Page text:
A mix of warm woods contrasts with the cool marble countertops, backsplash and narrow ledge in this Ankeny kitchen by Black Birch Homes. Photographer: Brooke Pavel Photography.
Writer: Candace Ord Manroe
Designer Jill Rolling of Black Birch Homes embraced the idea of edgy ease as her true north in this kitchen design for an Ankeny custom home. Every design decision, including palette, materials, scale and detail, contributes to the aesthetic.
Rolling diluted the purity of a modern black-and-white palette with infusions of warm light brown. Lower slate-finish cabinets are topped with “invisible blue” marble that reads white but has a lively veining for interest.
The white walls get a friendly pat on the back with tan wood slabs—modernly sleek but warm in tone—that serve as open cabinets. A modern marble-top island is illuminated with neutral metal lighting. And cleverly, a state-of-the-art range wall is hooded with a simple wooden geometric design that’s contemporary in form but warm in nature.
Photographer: Brooke Pavel Photography
Go bold and paint a brick wall white to create the right balance for a light livability.
“When using a dark cabinet color, use minimal upper cabinets” to keep the room from feeling too heavy, recommends designer Jill Rolling with Black Birch Homes.
Introduce a light brown wood like white oak to add warmth to a modern kitchen.
Rooted In Iowa
For fans of French country design, the kitchen of a 10,000-square-foot Adel home designed by Hal Davis offers swoonable moments. Located in Heritage Woods, the home’s 10-foot-high ceilings throughout needed color and texture, especially in the kitchen, where modernity and sleek surfaces typically prevail. But look up. A reclaimed mixed-wood ceiling exudes Old World charm. It’s actually a variety of reclaimed wood from Iowa, which reflects both the designer’s and the homeowners’ desire to “live local.” To balance the ceiling, Davis had oak flooring laid in the opposte direction for visual contrast.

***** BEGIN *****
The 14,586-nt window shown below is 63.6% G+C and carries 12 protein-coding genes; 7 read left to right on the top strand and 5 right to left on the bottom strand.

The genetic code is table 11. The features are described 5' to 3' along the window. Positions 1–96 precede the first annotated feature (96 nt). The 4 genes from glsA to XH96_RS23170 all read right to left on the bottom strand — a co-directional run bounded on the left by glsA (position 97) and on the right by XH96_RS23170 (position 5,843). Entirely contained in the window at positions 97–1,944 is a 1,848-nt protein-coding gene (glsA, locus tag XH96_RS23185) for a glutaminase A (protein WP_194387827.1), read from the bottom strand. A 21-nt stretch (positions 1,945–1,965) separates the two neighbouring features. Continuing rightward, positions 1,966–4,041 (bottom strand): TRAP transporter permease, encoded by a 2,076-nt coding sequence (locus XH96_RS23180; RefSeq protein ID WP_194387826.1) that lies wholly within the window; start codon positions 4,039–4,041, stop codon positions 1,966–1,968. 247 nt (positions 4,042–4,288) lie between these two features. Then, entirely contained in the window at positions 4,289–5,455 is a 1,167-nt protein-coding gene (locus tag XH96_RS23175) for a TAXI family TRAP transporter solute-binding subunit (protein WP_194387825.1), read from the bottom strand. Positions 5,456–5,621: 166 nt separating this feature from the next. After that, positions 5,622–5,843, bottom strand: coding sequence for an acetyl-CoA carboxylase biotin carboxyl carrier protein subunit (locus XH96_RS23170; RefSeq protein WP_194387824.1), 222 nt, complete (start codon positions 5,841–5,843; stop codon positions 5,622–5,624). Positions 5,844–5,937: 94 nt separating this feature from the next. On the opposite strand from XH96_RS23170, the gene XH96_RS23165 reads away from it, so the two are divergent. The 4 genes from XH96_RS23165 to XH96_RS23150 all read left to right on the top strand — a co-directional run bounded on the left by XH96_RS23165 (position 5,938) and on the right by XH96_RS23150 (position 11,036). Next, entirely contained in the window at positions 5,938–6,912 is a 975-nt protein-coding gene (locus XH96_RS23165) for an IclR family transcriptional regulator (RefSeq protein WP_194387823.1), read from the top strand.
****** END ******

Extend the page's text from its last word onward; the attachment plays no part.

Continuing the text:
The cooking wall is the piece de resistance for the country-French feel. Davis started with a dramatic curved hood made of Venetian plaster. Curved glass cabinets add sparkle and romance. A custom backsplash behind the stove is laid in a herringbone pattern, which is popular in European design.
Designer Hal Davis relied on traditional touches such as turned legs, detailed molding and leather with nailheads to create a classic look in this new Adel home. Photographer: Duane Tinkey.
Repeat elements to drive home the look. “I repeated the curve of the glass cabinets with a small bow in the island,” says designer Hal Davis.
Go for a light brush of romance by finishing solid maple perimeter cabinets with a pearl finish and brushed sepia.
Lighten up a large island with a bit of color. Davis chose a color called “rain” brushed with sepia from CKF in Urbandale.
Shop local for reclaimed goods to get a country European look. This ceiling includes pine, oak and cedar repurposed from old barns and other Iowa sources.
Photographer: Golden Photos
Face it. Most downstairs at-home bars have close to zero crowd appeal. Unless there’s a hot game on the big-screen, why bother? That said, designer Jessica Lemmo with ALT Design Studio determined to flip the script. The downstairs bar she designed for an Ankeny show home is such a warm, friendly space it might create the opposite challenge: getting guests to go home.
“The rest of the house is Craftsman, so we wanted this space to feel a little different and made it more art deco,” Lemmo says. “We still wanted a vintage vibe but with a distinction.” Black-and-white tile flooring around the bar does just that. Little things, such as adding a 1×2-inch wood trim above the black granite backsplash for decorative storage, makes this bar a destination.
Think outside the box with your bar design. Create a look different enough from the rest of the house that it makes a statement, but keep it connected through the color palette and materials. Here, the bright color of the barstools relates to the upstairs color scheme.
Pay attention to texture. Lemmo chose a black backsplash with texture that calls for a closer look.
Ensure interest with organic elements like the wood boards covering the island.
Create continuity with lighting. The pair of pendants over the island keeps the eye flowing easily with a matching smaller-scale pendant.